Getting injured at work can be risky business. It’s important to assess your situation critically, and know when it’s favorable to call for legal backup. The worker’s compensation system is designed for workers to easily use, generally eliminating the need for an attorney. While hiring an attorney isn’t always necessary, it can definitely be the right move under appropriate circumstances.
Need to know if you should hire a worker’s compensation lawyer? Read below to find out if you should seek legal aid.
You Won’t Need A Lawyer If…
In most instances, a work-related injury will not merit legal services. If you undergo a minor injury or have an injury that can be healed with proper treatment, you can eradicate the need for a lawyer entirely.
So, when will insurance companies not dispute a claim?
- If the injury is undeniably work-related
- If the claim doesn’t demand ample medical treatment
- If the claim doesn’t call for extended periods of time off work
- If the injury hasn’t resulted in permanent disability or defect
Let’s say you twist your ankle at work. You limp to the doctor’s office, and are sent home with bed rest orders along with a prescription for pain management medication and instructions to ice your ankle. After a week or so of minimal mobility, you find your ankle has sufficiently healed by its own means and you return to work comfortably. In this instance, the doctor’s visit would be covered by your insurance, but wage loss benefits typically wouldn’t be applied since you were out of work only for a handful of days.
You Probably Need A Lawyer If…
You should consider hiring an attorney if your employer or insurance company has opposed your claim. In such cases, you’d be expected to compile evidence proving your injury is work-related, which is where a lawyer steps in. To fight your insurance company’s dispute, you’d likely be required to take depositions and request independent medical examination, among other legalities. To simplify this process and ensure that all meticulous details are taken care of, it may be wise to hire an attorney to do the tedious work for you.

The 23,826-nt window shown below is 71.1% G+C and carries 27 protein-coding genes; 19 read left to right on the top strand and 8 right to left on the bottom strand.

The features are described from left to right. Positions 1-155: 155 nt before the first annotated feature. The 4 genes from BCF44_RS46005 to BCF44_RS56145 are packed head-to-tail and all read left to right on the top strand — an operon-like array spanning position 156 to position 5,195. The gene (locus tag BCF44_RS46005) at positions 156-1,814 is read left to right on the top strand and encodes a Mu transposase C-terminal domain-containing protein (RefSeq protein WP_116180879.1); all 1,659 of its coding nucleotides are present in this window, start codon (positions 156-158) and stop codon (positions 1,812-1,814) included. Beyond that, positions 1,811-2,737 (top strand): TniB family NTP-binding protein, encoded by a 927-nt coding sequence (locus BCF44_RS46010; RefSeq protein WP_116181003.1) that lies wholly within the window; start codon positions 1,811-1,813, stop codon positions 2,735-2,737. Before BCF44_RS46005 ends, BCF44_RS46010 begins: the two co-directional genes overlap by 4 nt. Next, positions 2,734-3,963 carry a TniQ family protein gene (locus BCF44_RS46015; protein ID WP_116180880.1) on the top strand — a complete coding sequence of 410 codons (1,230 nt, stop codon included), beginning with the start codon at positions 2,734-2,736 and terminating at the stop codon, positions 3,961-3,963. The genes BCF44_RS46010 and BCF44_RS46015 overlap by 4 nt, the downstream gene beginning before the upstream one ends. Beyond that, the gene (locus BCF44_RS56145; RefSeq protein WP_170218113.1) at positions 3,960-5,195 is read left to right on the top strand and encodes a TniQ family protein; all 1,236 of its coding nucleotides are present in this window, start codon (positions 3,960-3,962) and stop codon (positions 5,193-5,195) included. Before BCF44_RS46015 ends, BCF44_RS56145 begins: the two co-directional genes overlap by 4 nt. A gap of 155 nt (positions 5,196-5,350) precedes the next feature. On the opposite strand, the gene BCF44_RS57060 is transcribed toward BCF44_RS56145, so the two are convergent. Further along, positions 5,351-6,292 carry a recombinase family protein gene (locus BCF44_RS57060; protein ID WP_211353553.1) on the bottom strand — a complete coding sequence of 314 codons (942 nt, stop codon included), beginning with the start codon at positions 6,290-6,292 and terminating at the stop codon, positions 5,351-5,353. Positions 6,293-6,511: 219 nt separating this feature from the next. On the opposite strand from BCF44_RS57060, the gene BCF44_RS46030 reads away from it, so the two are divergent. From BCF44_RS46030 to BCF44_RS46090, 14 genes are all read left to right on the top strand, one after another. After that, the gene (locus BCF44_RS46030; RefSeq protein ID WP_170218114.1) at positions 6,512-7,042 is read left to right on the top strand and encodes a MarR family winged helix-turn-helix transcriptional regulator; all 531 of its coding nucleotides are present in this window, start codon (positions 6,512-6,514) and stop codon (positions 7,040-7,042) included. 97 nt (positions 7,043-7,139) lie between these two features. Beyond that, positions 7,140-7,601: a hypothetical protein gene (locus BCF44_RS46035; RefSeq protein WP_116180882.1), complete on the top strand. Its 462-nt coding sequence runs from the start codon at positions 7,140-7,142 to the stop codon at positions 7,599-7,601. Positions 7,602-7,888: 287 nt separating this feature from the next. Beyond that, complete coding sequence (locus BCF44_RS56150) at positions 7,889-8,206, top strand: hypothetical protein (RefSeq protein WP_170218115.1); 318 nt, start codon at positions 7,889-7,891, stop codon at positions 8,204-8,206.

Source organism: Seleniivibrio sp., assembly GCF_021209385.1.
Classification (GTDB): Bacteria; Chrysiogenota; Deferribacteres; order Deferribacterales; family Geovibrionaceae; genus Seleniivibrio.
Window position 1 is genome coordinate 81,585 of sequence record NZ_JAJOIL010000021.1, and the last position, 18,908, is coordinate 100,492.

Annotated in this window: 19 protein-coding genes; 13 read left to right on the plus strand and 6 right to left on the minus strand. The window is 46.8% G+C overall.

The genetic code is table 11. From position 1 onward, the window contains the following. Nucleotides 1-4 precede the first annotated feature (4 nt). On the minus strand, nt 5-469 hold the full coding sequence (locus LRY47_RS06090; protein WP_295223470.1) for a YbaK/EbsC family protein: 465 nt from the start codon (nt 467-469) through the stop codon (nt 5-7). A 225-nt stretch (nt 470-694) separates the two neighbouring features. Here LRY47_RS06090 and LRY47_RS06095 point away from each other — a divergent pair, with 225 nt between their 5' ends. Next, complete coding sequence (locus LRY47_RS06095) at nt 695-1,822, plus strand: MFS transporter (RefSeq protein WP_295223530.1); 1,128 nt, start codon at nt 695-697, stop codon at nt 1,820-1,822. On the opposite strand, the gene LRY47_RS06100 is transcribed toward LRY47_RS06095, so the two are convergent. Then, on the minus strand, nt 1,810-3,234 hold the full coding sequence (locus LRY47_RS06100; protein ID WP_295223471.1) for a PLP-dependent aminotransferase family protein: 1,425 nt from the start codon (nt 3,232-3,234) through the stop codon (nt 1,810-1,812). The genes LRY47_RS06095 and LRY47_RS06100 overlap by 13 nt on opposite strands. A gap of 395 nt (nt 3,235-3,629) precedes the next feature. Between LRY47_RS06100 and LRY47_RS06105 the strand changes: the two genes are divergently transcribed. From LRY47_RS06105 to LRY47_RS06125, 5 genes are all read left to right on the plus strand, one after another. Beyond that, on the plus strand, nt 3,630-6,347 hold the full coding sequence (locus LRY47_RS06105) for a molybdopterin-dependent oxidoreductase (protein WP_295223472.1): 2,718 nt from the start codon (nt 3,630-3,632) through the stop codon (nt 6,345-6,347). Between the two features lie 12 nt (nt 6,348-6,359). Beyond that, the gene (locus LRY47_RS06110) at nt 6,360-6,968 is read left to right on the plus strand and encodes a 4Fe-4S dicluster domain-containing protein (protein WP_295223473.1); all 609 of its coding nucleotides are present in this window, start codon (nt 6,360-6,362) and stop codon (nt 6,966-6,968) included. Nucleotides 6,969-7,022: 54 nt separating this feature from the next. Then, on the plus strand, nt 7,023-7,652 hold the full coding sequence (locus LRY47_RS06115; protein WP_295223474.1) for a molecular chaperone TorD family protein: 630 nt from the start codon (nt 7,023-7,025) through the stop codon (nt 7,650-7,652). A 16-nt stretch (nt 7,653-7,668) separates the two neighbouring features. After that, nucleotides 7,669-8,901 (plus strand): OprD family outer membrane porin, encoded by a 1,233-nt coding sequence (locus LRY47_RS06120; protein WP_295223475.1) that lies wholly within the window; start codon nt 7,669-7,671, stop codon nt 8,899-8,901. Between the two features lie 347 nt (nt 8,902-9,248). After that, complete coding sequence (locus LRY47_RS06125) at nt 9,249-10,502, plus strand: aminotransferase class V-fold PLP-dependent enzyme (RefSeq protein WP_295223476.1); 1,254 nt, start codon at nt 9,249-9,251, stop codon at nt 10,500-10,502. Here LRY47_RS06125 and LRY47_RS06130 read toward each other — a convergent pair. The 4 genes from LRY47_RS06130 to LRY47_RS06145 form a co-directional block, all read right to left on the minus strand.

Here are some textbook scenarios that would require a worker’s compensation lawyer:
- Your injury claim was disapproved
- You’re experiencing difficulty getting proper treatment
- Your working abilities have been compromised
- You’re a government benefits recipient
- Your permanent disability rating was opposed
- You suffer from a preexisting condition
- Your working ability has been compromised
- You need a workers’ comp legal hearing
Is It Worth Paying For A Lawyer?
Unlike most lawyers who charge by the hour, workers’ compensation lawyers make their profits through contingency fees. This means your lawyer would receive a percentage of the workers’ compensation benefits that they helped you get. Generally, workers’ comp lawyers charge from 15%-25%, although depending on your case you could be charged as low as 10% or as high as 33% of your earnings. The percentage is typically dependent on your residential state.
How can you optimize your earnings? Chances are you’ll receive a higher settlement when an attorney is involved. Taking an insurance company or employer to court is a challenging process, and hiring a legal professional can help facilitate and optimize the process. It’s your lawyer’s job to argue your case and use the intricacies of the law in your favor, which is why the most successful workers’ comp cases are accompanied by a qualified attorney.
Do you need a workers’ compensation lawyer? Start your search now.